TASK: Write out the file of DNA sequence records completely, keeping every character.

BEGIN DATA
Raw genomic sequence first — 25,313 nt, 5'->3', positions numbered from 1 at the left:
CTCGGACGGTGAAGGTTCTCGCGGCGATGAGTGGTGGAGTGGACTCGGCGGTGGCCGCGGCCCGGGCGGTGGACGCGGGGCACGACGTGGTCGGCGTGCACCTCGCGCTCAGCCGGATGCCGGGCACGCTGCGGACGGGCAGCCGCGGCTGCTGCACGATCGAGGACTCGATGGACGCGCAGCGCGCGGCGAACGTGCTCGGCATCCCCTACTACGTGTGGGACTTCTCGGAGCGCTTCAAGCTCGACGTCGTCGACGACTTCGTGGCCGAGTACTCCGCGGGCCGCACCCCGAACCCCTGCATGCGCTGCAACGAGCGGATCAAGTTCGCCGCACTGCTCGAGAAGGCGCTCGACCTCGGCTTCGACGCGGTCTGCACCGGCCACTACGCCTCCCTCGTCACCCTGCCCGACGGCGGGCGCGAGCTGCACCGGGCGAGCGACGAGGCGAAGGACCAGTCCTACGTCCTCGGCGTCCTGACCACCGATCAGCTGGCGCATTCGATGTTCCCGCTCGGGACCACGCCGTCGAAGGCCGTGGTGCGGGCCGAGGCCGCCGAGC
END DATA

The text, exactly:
Raw genomic sequence first — 25,313 nt, 5'->3', positions numbered from 1 at the left:
CTCGGACGGTGAAGGTTCTCGCGGCGATGAGTGGTGGAGTGGACTCGGCGGTGGCCGCGGCCCGGGCGGTGGACGCGGGGCACGACGTGGTCGGCGTGCACCTCGCGCTCAGCCGGATGCCGGGCACGCTGCGGACGGGCAGCCGCGGCTGCTGCACGATCGAGGACTCGATGGACGCGCAGCGCGCGGCGAACGTGCTCGGCATCCCCTACTACGTGTGGGACTTCTCGGAGCGCTTCAAGCTCGACGTCGTCGACGACTTCGTGGCCGAGTACTCCGCGGGCCGCACCCCGAACCCCTGCATGCGCTGCAACGAGCGGATCAAGTTCGCCGCACTGCTCGAGAAGGCGCTCGACCTCGGCTTCGACGCGGTCTGCACCGGCCACTACGCCTCCCTCGTCACCCTGCCCGACGGCGGGCGCGAGCTGCACCGGGCGAGCGACGAGGCGAAGGACCAGTCCTACGTCCTCGGCGTCCTGACCACCGATCAGCTGGCGCATTCGATGTTCCCGCTCGGGACCACGCCGTCGAAGGCCGTGGTGCGGGCCGAGGCCGCCGAGC